The standard card will sell for $679. The premium pack, which bundles in extra accessories like the VR Link front panel, SLI bridge, and VR Link extended bracket, will list for $20 more.
For people who can't be bothered to build their own computer and want something considerably more compact than a standard desktop tower, Gigabyte has expanded its BRIX family to include the new BRIX Gaming UHD. The footprint is about the same as the other BRIX units, but the BRIX Gaming UHD is considerably taller.
Despite its remarkably small size, this metal-bodied PC boasts GTX 950 graphics to support multiple 4K displays. That's really impressive and could make it the perfect home theater PC for comfortable living room gaming. We're expecting to see this retail for around $1299 to $1500 when it launches toward the end of the year.
For something more substantial but equally convenient, the GIGABYTE PC is about the same size as your standard home console like a PS4 or Xbox One. The slightly rounded chassis is 10 liters in capacity and will likely be offered in a range of SKUs and configurations for different markets around the world. This is expected to ship in the next couple of months in the $1500+ range.
Corsair: Memories of Gaming Light
Rounding up our PC-oriented gaming adventure in California's wine country is Corsair Components. The company got its start in memory, so that's where they started their presentation. A big part of their company vision in the last few years has been the increased adoption of RGB lighting. We see it in their mice and keyboards, for example. That extends to the Vengeance LED RAM, which is available with red or white LEDs built into the new heatspreader design.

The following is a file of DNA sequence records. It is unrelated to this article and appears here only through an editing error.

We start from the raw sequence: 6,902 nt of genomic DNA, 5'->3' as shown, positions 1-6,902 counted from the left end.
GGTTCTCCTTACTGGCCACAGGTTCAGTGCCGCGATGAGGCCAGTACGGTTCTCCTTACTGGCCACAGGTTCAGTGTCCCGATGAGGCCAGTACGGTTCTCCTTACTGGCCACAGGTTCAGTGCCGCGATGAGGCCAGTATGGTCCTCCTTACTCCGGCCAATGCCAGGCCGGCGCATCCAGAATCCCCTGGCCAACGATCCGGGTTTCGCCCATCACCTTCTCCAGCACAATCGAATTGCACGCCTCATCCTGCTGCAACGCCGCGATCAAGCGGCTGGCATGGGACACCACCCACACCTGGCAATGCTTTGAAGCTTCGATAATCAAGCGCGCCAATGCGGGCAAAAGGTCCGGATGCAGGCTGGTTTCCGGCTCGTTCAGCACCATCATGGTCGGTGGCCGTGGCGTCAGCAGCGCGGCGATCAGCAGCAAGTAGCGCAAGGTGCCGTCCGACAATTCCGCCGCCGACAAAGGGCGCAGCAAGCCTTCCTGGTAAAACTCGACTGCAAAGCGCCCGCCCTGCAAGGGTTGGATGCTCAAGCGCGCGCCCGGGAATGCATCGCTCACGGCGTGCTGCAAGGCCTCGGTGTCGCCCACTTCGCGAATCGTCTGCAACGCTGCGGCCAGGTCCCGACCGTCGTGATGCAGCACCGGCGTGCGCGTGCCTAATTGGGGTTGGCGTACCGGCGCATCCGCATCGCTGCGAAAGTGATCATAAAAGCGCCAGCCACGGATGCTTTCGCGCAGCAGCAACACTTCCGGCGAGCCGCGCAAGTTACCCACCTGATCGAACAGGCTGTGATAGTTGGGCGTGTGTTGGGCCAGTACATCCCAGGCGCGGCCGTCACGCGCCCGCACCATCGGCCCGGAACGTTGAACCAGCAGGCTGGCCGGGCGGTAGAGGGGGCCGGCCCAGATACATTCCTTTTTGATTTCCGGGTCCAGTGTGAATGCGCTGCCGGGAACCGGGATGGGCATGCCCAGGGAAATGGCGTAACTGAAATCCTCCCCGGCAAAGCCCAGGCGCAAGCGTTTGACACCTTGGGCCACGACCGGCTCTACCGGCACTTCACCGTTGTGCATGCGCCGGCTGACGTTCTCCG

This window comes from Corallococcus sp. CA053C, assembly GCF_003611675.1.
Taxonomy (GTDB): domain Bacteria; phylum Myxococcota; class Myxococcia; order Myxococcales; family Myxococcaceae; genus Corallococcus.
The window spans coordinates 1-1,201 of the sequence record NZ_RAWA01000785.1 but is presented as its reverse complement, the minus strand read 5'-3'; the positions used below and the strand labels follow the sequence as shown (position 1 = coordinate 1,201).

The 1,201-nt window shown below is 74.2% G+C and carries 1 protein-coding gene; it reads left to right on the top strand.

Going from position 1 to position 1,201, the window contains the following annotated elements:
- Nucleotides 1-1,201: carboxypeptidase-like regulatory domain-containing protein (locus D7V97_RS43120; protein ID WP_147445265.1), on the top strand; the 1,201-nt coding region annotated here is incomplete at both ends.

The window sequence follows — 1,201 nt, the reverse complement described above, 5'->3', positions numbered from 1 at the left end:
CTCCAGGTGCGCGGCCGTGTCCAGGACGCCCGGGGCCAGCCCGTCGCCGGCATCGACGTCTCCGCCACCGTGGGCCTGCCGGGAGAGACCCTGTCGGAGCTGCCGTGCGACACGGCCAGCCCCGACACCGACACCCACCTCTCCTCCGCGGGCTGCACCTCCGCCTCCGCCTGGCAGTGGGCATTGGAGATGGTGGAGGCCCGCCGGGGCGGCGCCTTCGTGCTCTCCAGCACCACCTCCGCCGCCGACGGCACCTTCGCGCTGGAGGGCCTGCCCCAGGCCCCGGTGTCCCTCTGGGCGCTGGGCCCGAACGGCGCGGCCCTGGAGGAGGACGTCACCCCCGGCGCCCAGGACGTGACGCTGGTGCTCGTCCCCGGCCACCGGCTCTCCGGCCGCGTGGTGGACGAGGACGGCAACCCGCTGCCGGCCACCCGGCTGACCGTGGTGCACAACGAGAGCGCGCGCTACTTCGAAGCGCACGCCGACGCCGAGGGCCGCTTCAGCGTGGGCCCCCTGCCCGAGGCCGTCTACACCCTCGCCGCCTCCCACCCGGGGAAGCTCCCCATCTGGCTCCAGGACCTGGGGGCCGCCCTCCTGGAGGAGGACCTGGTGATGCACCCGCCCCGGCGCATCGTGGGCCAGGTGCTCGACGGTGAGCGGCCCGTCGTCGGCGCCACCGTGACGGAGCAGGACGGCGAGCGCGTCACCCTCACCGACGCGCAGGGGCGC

The Dominator Platinum Special Edition RAM, available in blackout or chrome, was also highlighted. You get a much cleaner front appearance with a top bar of LED lighting for dramatic effect. This is a special edition, so they're limiting the production run to about 500 pieces.
Moving beyond memory, we look at Corsair's cooling solutions. The "ML" in their ML fans stands for magnetic levitation. Much like the "Ultra Durable" mantra of Gigabyte, the maglev technology here reduces wear and tear. You get less friction, lower noise, and improved static pressure and airflow. As can be expected with Corsair these days, the ML fans will also be available with LED lighting, though not RGB just yet. If you're not so flashy, LED-free versions will be sold too.
Sometimes, all you need is a new color and that's what they're doing with the Corsair Carbide Series 400C White chassis. You get the same compact ATX form factor and full windowed, swingout door, but the outside is decked in white for about $10 more. Moving forward, Corsair is considering case accessories for greater personalization. Would a white PSU cover for your white Carbide 400C interest you?
It's in the Game
People have been saying that PC gaming is dying for years. Yet, it's still here and more popular than ever before. With increased advancements in VR technology, with the increasing popularity of live-streaming and eSports events with mega production value (and even real TV coverage, PC gaming certainly isn't going anywhere for quite some time. And Intel, Gigabyte and Corsair will continue to facilitate an exceptional gaming experience for everyone.